Wednesday, 5 December 2012

No Ordinary Sunsets

There is something called Beautification. Beautify (verb, transitive) means to make beautiful or add beauty to. We know Kashmir is beautiful, but in safer hands (like those of our government's) we can clearly add beauty to it. In other words beautify it. We also know, generally from travel advisers and tourism brochures, that Srinagar is the beautiful capital of beautiful Kashmir. But then, in able hands and abler minds, we can add to its beauty. Yes, beautify it too.



On 9 October, Divisional Commissioner of Kashmir called for beautification of Dal Lake. This is another beautification, not the first time called for. After the "beautification" of Jehlum which was called for a few years ago, our administration is a on a beauty adding mission. Dal comes in second. The tourist brochures already show (as they have been showing for the past few decades) a woman in a pheran wearing a heavy head gear who is rowing a shikara full of flowers in the Dal Lake. No, that is not the Commissioner's idea of beauty. That is just a subplot in a long story -  in the story the woman is supposed to be demented and is searching for Anoushka Shankar so that she could join her side dancers. 

The Dal Lake is a fascinating body of water. In the evening when the sun dips behind its vast expanse the sky flares up in a brilliant display of colours, the type Messrs Kashmir Beautification & Co. could not have managed to provide. Its the play of clouds, the sun and the open skies. Below them, the Dal lake reflects the hues - a deep orange and blue - like a giant mirror. No sunset here is ever ordinary.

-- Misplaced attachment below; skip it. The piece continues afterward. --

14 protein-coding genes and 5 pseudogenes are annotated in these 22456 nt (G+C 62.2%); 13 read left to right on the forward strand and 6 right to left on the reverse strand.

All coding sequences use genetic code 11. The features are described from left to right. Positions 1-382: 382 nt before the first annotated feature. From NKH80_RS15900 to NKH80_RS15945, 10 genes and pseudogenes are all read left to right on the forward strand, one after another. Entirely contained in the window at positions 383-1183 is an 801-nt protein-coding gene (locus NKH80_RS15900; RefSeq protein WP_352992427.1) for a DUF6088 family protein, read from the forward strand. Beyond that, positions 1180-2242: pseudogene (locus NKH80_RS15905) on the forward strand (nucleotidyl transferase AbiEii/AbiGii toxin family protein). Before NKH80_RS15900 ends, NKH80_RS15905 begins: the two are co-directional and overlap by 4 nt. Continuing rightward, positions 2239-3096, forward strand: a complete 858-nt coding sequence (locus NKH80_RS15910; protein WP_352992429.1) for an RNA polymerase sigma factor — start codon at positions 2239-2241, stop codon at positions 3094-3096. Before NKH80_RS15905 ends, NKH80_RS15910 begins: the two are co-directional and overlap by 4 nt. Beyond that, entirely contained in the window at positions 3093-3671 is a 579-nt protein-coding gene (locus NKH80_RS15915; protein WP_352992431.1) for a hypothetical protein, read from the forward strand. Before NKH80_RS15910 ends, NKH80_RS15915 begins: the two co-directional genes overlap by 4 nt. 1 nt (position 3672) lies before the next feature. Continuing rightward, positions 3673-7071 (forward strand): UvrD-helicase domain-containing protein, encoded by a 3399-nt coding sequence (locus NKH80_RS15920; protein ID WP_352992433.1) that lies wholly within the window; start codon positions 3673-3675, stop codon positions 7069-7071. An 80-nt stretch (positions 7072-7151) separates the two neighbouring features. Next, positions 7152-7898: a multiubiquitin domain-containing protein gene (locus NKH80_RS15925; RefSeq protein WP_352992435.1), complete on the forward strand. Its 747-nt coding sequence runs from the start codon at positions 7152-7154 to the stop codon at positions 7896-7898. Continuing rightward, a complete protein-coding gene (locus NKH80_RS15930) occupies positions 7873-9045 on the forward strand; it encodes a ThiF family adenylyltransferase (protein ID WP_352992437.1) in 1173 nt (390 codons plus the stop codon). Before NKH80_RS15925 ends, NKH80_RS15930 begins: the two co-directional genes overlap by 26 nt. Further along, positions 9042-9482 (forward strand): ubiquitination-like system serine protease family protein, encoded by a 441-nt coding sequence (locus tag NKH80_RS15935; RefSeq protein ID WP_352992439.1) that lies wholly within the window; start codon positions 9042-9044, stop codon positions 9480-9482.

Once upon a time, the Dal Lake was much larger than it is today. But now, no one remembers the day when the Dal got spoiled. It has shrunk to less than half the size of what it was a few centuries ago, and in the past twenty years the rate of shrinking has increased. The Dal is shaped somewhat like a kidney (somewhat, not completely) and half of the kidney has severe calcification. But, you won’t see that on the Boulevard side. That is for tourist brochures. On any given day there descends an army of photographers armed with DSLRs, 'point and shoot' and even mobile phones busily clicking the Dal away. It’s not a generally known fact, but the famous "boy with the faraway look in his eyes" pose was invented to be used exclusively on the Dal shores. 

The call for beautification has so far resulted in two extremely beautiful sewage plants around the Dal. Don't get me wrong. Sewage treatment plants are the need of the hour. The filth going into the lake needs to be treated to make it less toxic. The “less toxic” sewage is then pumped into the lake and it mingles with the “more toxic” sewage coming in from the houseboats. Together, they stay in the Dal feeding its algae, and floating gardens and the famous lily pads.


This Dal of ours was simply too beautiful for its own good. Tourists wanted to see it. They often inquire from locals if the lake is "open" at all times. This was the opportunity the newly grown crop of hoteliers were waiting for. They descended like a pack a wolves, looking for rooms wherever they can to accommodate just one more ‘tourist’ coming in from neighboring India who would take immense pride in buying the romance of the Dal. The neophytes were not even looking at the long haul. Back in 2005 when the seemingly sudden desire to see Kashmir arose in Indians and in one eventful summer there appeared hordes of them, they weren't even calling themselves "hoteliers". They made "rooms available", generally out of charity because the "hotels" were overflowing. And now, almost seven years later they do not bother themselves with nomenclature. They find people, who usually arrive in fake Volvos and mini-travelers, tired and dusty, dragging their suitcases with one hand and balancing a kid or sweater on the other. It doesnt take a very keen expert to realize the mushrooming hotels around the Dal. Such are the colours of  “normalcy” in Kashmir and the ‘tourists’ it brings along with it. The Dal Lake crossed itself and waited patiently for a safe death. Perhaps the lake hadn't wished to die in this way, but you can't negotiate with the hangman.